Since it went into effect in 2016, the Defend Trade Secrets Act has brought an upsurge in the number of trade secrets cases being brought in federal court. As Robert Milligan, a partner at Seyfarth Shaw, puts it, DTSA was “a real game changer in the sense that federal court was often off limits to trade secret owners.” In fact, he notes, until DTSA, “Trade secrets in the world of IT were often looked at as the ugly stepchild.” But now, he says, companies are focusing on them “as a way to separate themselves from competitors and really add value to their company.”
Milligan, who is co-chair of his firm’s national Trade Secrets, Computer Fraud & Non-Competes Group, joined Jim Vaughn, managing director at iDiscovery Solutions, to present the final installment in Corporate Counsel Business Journal’s four-part webinar series, Essential Litigation Webinars, which iDiscovery co-hosted (bit.ly/iDS_DTSA11217). Their focus: Given DTSA, what do companies need to do to identify and protect their trade secrets—and, when they’re stolen, how do they catch the thieves?
DTSA, Milligan told webinar participants, has greatly expanded the definition of trade secrets. “They use very general-type labels,” he said, “but you can see how broad and elastic the things are that will qualify: plans, formulas, programs, devices, methods, techniques….”
Assessing what qualifies as a trade secret, he noted, requires that “somebody at the company has ownership,” that there’s “somebody who is responsible for identifying and protecting the trade secrets, someone who works with outside counsel and computer forensics professionals.”
Beyond that, he added, “the owner has to make sure that there are reasonable measures in place to keep such information secret.” These start with nondisclosure agreements—for employees as well as third-parties such as vendors—and include carefully orchestrated onboarding and off-boarding procedures, making sure, for example, that “a departing employee can’t walk off with highly valuable information if you don’t have a good exit interview.” And, while Milligan stressed that “You’re going to want to make sure that your nondisclosure agreements are really calling out what your bread and butter is as it relates to trade secrets,” Vaughn added that companies also need to ask if “there are any implied trade secrets that would characterize as a trade secret if it’s simply of a nature that would reasonably be intended to be confidential in the absence of an NDA or other confidentiality agreement.”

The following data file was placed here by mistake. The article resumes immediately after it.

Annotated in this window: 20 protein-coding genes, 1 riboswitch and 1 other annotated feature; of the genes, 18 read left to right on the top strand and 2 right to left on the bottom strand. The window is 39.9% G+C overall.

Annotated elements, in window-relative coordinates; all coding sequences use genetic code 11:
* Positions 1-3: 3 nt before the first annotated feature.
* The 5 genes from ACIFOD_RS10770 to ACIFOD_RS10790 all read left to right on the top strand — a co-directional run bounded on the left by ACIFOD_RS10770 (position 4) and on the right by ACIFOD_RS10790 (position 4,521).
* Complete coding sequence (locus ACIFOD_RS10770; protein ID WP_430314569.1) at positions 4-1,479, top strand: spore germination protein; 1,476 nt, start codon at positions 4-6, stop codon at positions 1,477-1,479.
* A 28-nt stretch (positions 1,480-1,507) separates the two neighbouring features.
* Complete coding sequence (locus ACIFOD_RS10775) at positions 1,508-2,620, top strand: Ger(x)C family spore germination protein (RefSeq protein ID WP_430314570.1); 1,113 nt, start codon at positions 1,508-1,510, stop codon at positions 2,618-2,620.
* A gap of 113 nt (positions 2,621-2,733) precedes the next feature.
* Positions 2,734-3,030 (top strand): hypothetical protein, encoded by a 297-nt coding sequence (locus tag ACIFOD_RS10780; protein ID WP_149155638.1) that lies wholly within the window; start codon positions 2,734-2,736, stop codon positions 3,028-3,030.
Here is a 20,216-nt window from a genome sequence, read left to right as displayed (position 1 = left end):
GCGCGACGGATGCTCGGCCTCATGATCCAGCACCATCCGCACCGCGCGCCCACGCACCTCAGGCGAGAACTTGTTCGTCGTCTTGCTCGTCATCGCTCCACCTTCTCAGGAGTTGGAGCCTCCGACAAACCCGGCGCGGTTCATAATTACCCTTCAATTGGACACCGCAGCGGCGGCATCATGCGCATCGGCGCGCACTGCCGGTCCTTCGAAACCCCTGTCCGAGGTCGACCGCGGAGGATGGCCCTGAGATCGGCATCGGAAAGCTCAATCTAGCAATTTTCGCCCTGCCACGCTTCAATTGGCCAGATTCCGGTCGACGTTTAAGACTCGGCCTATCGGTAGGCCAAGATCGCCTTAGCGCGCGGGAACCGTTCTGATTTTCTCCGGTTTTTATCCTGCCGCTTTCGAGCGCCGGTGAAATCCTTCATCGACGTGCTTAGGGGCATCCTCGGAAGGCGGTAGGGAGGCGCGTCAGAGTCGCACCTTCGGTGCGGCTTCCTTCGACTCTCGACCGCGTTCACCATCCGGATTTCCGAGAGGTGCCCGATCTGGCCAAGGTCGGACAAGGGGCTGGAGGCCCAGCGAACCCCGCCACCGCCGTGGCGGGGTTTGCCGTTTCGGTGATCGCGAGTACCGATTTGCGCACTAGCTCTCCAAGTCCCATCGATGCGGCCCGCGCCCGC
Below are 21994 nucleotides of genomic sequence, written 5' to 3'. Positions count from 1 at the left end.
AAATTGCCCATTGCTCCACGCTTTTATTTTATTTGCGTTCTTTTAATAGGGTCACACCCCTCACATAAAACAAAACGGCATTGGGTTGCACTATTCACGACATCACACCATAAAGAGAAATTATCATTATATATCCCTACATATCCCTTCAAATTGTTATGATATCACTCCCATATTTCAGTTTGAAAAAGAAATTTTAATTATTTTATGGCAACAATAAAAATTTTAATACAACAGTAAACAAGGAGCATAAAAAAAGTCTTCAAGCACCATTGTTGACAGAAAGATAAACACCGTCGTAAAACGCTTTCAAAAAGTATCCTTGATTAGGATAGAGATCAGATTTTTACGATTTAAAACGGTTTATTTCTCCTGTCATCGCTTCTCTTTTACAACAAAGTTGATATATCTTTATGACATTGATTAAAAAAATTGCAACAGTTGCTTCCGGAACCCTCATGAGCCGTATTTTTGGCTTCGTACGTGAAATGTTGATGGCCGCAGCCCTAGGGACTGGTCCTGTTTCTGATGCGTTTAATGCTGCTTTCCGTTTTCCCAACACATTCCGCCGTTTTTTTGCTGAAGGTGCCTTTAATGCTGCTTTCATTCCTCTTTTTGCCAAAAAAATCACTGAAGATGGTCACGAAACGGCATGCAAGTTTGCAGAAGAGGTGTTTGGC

Milligan pointed to the importance of not only doing an audit of what trade secrets your company has, but also how you’re protecting that information. This includes considering, for example, how you configure your network, how you distribute laptops, whether yours is a bring-your-own-device (BYOD) house, and even whether you allow VPN.
It also, Vaughn noted, means making sure that passwords are changed regularly, and that accounts and access to certain databases as well as storage systems such as Dropbox are disabled when employees leave.
Vaughn reviewed some of the ways in which trade secrets are stolen, starting with simply copying documents (“It actually still happens,” he said, “where people will print out documents and walk out with them”), and including downloading information from computers using external drives, USB devices and thumb drives; sending emails from corporate to personal email accounts; hacking into computer networks; and obtaining information directly from former or even current employees.
If a theft is suspected, Vaughn said, it’s important that you “quarantine any data sources, maintain the proper chain of custody” through which you know “about dates and times of activity.” But be careful, Milligan added, that you “get involved with a computer forensic investigator” who can tell you what’s really going on.
Once the evidence is compiled, Milligan noted, “You need to get a handle on whether the information that was taken is actually protectable.” As he said, “If you run into court and you haven’t dotted your i’s and crossed your t’s, then you’re just asking for trouble.” But once you decide to take the matter to court, move quickly, because “if you wait too long, the court will point that out and deny your relief.” On the other hand, “if you go in too quickly, the court may say there’s nothing here.”